7. #7
    Quote Originally Posted by Brithunter View Post
    Steel wood can leave bits of the steel embedded which can they later leave rusting marks. I find that the scotch brite pads green or red work very well indeed. To lay down the raised fibres one can "Bone" the stock by rubbing a hard wood handle, originally they use Beef rib bones hence the term boning. I use a round wood handle of a "Suds" brush then wipe the stock down with the scotch brite pad. Leaves a smooth almost burnished appearance to the wood.

    Oy yes if you want to use true oil it's also available in a spray can.
    I forgot about boning - I use a bone folder (which is not a new type of very blunt non-rusting knife, even though it sounds kime it could be!)

    Not had any steel wool left in - as I only do the wool as the first stage. Use a lot of very very fine emery paper after this...so this must get the wool out.

  8. #8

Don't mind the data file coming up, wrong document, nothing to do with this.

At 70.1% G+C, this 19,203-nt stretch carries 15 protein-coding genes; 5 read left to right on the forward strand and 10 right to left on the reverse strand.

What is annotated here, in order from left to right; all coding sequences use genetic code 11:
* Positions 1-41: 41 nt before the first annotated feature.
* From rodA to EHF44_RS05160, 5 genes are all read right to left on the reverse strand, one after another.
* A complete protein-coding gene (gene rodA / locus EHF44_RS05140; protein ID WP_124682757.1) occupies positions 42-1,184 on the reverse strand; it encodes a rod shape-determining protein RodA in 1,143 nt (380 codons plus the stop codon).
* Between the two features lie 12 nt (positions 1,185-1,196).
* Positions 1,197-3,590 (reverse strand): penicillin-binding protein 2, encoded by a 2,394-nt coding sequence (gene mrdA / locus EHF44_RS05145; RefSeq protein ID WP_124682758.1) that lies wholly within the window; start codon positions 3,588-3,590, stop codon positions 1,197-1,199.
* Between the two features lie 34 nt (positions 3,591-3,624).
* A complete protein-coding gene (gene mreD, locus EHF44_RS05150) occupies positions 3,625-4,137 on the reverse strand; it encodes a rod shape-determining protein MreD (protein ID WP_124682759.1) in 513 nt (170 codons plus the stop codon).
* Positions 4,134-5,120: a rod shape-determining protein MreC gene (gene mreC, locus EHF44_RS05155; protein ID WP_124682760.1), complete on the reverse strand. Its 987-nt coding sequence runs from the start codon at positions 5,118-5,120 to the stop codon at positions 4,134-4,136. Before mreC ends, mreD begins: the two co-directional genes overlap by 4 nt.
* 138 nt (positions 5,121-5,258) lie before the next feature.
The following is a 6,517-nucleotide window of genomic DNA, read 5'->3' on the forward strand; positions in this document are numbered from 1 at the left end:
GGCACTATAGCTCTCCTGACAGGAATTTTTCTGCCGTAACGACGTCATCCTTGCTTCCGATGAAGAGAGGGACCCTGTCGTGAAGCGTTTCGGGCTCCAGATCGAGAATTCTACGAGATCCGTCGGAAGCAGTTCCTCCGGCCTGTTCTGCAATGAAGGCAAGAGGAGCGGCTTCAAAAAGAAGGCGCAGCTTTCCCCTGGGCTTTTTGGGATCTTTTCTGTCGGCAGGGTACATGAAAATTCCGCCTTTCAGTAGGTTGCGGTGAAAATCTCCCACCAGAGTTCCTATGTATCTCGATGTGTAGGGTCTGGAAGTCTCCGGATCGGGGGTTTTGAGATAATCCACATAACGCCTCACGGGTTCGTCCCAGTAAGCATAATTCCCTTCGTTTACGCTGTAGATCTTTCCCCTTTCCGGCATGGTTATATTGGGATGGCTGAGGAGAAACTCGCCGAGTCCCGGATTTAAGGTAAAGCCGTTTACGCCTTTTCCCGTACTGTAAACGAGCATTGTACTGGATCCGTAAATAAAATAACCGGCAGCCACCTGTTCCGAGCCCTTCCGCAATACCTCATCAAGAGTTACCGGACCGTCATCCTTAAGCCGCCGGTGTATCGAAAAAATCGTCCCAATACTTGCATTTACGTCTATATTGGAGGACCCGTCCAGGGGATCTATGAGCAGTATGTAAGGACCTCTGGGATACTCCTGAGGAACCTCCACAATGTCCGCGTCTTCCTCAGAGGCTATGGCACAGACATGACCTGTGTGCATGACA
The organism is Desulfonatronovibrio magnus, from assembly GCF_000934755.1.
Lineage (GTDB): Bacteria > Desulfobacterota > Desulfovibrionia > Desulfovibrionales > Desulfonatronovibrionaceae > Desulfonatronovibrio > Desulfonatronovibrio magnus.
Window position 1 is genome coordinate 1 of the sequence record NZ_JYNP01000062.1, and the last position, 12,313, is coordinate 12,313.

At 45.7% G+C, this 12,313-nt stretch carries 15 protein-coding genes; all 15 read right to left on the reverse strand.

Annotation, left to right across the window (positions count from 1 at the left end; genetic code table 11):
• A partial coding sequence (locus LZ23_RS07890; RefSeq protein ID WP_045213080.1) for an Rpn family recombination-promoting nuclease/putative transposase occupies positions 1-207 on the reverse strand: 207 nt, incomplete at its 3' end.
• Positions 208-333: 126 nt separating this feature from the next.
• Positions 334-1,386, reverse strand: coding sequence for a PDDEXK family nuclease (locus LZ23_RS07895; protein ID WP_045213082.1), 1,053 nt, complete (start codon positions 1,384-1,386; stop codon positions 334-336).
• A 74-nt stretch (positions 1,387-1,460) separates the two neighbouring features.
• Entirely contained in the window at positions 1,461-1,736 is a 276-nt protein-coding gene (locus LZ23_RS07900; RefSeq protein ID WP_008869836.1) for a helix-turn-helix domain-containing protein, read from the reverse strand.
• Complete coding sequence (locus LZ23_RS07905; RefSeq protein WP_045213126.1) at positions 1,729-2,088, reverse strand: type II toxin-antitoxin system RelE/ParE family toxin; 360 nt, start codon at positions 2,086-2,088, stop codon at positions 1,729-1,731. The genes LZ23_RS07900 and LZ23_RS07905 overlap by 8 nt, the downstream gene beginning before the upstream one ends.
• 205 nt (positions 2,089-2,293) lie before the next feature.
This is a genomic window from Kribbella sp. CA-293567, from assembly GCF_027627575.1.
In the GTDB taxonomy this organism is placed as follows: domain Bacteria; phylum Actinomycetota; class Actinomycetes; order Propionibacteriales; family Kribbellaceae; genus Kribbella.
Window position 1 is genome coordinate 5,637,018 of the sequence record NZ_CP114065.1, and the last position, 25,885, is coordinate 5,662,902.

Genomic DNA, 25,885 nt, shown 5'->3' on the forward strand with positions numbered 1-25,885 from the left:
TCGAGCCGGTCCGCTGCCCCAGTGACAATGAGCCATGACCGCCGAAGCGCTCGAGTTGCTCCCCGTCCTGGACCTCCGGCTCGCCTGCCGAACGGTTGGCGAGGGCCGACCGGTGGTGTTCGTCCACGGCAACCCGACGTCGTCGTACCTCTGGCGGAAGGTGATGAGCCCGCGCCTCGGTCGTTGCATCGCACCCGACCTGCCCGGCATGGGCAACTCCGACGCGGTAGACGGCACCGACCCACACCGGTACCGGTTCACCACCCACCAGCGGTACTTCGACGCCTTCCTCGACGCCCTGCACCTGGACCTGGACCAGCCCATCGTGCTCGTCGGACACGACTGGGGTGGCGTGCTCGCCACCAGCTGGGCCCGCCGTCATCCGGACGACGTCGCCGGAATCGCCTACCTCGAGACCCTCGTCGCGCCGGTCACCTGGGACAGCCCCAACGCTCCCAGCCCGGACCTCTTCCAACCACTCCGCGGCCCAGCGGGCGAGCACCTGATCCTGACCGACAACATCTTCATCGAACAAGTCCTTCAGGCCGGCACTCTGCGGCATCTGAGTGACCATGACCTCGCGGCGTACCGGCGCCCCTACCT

SD Regular willie_gunn's Avatar
    Join Date
    Aug 2008
    Location
    Oxfordshire, Wiltshire, Berkshire....and Sutherland
    Posts
    6,995
    View my Gallery (19)View my Gallery (19)
    For boning boots I thought the preference had always been for deer bones: http://www.lissomandmuster.com/produ...Bone,+Red+Deer

    So interesting to know if it would work on a stock as well as the beef bone?

    willie_gunn
    O wad some Power the giftie gie us to see oursels as ithers see us!

Similar Threads

  1. Advice on condition of a gun
    By dc5 in forum Rifles & Calibres
    Replies: 20
    Last Post: 31-12-2011, 18:08
  2. gun stock oil?
    By david1976 in forum Deer Stalking General
    Replies: 1
    Last Post: 15-09-2011, 20:02
  3. Blaser stock advice
    By ezzy6.5 in forum Deer Stalking General
    Replies: 7
    Last Post: 30-06-2010, 19:41
  4. Gun Stock (homemade)
    By Xim in forum Deer Stalking General
    Replies: 3
    Last Post: 08-05-2009, 08:09
  5. Help - Gun cabinet key broken - any advice please
    By Heym SR20 in forum Deer Stalking General
    Replies: 15
    Last Post: 16-07-2008, 14:52

Posting Permissions

  • You may not post new threads
  • You may not post replies
  • You may not post attachments
  • You may not edit your posts
  •